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KU Law's moot court program ranks 14th in nation

Wednesday, May 29, 2019

Moot Court Council 2018-2019

LAWRENCE – The University of Kansas School of Law’s moot court program is 14th in the nation, according to rankings published recently by the University of Houston Law Center.

This is the highest ranking KU Law’s moot court program has received since the ranking system began in 2009.

“Our record of rankings over the last 10 years shows that we have a very strong program,” said Pamela Keller, clinical professor of law and director of KU’s moot court program. “We have a lot of depth of student talent and committed faculty coaches. To be ranked this high shows that the student skills are getting better and better.”

Garnering the most points toward KU’s ranking was its performance at the National Native American Law Students Association (NNALSA) Moot Court Competition in March. Third-year law students Chris Carey, of Westwood Hills, and Maria Drouhard, of Green Bay, Wisconsin, won the competition. Carey also received the G. William Rice Best Oralist Award for earning the highest cumulative points in the competition.

From the rankings, the top 16 moot court programs are invited to compete in the 2020 Blakely National Moot Court Championship in Houston.

Second-year law students TJ Blake and Andi Leuszler will represent KU Law at the competition. Blake and Leuszler were the winners of KU Law’s Spring 2019 In-House Moot Court Competition last month.

“The invitation to the Blakely Championship really stems from a continuously strong commitment from KU Law faculty and staff to our success,” Blake said. “KU’s moot court program has a tradition of excellence, and Andi and I are proud to represent KU at its first appearance at the tournament.”

Other highlights from the 2018-2019 moot court season:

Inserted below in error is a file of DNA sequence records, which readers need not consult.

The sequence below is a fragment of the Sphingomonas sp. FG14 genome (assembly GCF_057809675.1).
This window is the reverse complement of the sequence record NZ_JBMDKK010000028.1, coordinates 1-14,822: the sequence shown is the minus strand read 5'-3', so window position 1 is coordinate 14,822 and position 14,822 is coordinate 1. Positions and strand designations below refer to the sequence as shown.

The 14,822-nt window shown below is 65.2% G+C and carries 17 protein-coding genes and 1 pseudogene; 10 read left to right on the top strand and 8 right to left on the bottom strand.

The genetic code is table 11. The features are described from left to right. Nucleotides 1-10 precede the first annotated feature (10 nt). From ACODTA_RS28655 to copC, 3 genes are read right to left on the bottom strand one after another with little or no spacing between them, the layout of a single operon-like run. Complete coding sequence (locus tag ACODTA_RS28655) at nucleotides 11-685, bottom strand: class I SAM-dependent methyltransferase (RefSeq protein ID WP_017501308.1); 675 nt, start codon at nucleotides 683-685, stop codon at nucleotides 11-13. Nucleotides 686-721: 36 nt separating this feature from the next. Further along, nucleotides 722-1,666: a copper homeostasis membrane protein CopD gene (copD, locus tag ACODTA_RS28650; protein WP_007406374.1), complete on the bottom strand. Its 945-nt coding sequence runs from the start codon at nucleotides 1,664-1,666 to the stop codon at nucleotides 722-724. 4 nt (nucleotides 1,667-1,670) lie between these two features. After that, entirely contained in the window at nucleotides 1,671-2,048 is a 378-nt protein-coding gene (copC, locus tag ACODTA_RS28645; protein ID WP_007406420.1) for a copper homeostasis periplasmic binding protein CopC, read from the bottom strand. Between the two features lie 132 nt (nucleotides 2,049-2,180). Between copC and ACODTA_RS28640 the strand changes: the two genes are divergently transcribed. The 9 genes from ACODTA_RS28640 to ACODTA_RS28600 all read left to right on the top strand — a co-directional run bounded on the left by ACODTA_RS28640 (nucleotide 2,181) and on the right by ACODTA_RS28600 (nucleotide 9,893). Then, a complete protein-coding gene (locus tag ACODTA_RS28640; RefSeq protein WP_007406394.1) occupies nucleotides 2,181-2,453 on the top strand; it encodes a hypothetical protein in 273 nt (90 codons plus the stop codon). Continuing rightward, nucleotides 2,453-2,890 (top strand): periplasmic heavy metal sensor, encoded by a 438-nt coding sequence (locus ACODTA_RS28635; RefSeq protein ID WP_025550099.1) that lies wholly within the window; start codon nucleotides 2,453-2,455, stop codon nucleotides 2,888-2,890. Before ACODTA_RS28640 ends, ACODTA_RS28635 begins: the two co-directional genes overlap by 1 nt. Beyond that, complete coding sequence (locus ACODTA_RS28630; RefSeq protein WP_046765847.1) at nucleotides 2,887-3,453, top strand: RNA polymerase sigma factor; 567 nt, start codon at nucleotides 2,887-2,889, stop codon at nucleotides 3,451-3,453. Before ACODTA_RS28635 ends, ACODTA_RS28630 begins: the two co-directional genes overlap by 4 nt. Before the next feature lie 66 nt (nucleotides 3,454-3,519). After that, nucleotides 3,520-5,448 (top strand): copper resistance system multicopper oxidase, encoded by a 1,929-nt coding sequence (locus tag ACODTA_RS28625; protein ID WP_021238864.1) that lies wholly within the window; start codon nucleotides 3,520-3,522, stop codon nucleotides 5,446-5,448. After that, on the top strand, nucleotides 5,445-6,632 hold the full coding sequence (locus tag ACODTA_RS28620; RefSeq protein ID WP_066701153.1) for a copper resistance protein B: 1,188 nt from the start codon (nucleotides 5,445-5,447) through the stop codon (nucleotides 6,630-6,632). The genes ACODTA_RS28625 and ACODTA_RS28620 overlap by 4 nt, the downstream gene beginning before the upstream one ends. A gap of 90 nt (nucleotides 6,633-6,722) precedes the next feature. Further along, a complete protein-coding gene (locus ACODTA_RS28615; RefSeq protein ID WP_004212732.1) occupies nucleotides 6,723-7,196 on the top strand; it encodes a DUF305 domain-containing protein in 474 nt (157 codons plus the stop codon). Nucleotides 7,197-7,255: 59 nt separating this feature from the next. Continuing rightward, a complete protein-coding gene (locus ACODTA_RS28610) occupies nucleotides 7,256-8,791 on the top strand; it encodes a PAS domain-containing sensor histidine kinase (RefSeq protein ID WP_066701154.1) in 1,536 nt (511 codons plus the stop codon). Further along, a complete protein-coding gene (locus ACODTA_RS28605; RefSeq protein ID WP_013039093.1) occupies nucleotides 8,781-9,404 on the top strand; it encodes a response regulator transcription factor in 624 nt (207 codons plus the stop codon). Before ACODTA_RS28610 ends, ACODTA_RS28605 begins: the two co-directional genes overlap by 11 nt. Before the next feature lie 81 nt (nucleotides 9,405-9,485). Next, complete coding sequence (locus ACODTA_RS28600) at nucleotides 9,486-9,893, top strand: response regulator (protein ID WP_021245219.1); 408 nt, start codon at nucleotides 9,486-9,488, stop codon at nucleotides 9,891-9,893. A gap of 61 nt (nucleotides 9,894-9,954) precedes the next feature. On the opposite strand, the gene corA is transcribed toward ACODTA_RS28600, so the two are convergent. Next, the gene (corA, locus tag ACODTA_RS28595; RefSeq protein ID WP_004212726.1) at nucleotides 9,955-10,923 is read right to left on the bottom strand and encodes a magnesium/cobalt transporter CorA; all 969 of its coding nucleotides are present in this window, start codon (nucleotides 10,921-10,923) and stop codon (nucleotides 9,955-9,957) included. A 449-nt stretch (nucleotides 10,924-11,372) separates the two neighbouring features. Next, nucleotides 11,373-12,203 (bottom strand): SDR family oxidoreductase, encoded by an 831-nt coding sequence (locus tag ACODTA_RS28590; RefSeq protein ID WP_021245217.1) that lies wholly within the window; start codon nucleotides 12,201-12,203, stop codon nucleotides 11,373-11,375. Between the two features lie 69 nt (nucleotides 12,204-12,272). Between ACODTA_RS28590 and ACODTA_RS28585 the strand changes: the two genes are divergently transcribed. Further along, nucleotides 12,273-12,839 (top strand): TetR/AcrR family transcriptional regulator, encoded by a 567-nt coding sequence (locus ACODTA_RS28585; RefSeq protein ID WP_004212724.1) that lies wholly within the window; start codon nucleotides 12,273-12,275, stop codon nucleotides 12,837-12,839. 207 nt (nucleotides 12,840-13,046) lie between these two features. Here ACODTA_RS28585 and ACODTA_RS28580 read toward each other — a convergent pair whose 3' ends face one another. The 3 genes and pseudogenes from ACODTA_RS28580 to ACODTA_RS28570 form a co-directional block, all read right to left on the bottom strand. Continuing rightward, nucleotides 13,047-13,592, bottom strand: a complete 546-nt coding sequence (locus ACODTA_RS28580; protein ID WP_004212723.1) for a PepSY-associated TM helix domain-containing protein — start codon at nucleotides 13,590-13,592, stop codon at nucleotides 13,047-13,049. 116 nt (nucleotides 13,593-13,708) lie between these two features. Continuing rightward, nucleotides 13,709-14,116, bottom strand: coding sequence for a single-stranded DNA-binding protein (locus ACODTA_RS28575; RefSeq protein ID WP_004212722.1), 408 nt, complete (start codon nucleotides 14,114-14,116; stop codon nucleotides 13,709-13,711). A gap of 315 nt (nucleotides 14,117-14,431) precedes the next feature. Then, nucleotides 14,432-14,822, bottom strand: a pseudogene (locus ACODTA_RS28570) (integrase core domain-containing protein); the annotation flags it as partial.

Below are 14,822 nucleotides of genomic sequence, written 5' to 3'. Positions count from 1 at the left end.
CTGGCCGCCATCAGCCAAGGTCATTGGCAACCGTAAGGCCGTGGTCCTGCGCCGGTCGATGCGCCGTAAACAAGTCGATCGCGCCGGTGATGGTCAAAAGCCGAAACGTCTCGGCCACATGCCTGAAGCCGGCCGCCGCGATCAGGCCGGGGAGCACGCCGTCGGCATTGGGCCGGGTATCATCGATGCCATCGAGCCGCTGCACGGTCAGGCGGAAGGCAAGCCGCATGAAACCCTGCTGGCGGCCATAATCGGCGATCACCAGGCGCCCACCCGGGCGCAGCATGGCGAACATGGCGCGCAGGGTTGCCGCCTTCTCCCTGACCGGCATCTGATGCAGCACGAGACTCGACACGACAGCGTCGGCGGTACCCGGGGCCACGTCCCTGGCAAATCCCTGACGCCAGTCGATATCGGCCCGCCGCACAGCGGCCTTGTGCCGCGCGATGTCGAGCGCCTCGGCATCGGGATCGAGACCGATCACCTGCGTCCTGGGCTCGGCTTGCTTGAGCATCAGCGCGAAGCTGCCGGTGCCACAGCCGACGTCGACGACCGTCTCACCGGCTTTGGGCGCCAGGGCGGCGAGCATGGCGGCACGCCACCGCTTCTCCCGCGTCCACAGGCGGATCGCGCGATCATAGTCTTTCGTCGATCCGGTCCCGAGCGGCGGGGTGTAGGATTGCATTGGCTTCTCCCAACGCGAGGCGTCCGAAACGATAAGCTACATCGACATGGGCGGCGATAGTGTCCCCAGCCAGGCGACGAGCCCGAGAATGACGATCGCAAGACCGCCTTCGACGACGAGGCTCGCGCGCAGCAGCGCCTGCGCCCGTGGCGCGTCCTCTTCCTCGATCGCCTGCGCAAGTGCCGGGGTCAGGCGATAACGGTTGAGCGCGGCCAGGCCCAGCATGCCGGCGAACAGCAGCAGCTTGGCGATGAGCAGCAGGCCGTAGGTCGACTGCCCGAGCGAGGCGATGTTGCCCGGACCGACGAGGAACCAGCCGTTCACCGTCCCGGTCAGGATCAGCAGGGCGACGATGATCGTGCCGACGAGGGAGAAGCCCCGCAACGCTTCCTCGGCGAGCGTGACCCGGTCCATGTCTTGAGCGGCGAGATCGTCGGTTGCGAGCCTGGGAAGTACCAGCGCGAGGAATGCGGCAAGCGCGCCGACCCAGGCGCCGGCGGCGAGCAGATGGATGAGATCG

• Vince Becraft, Bridget Brazil, Karen Fritts, Diana Jarek and Adam Merello finished in first place at the Jessup Rocky Mountain Regional Championship in Denver. The team also won an award for fourth-best memorial. Brazil won third prize for her oral advocacy skills. There were approximately 60 oralists at the competition. The team also participated in the competition's international rounds in Washington, D.C.
  • Carey and Drouhard won the Regional Rounds of the National Moot Court Competition in St. Louis, then placed in the Sweet 16 in the national finals in New York. At the regional competition, Carey won an award for best oral advocate.
  • Dan Kopp and Nancy Musick advanced to the semi-final round of the NNALSA Moot Court Competition, finished third overall in the competition and received an award for the second best brief.
  • Logan Fancher and Madeline Level advanced to the Sweet 16 round of the Robert F. Wagner National Labor and Employment Law Moot Court Competition in New York.

Most KU Law students who compete in national tournaments were the top finishers in the school’s in-house moot court competition during their second year of law school. Competitions generally consist of writing an appellate brief and presenting a mock oral argument before an appellate court.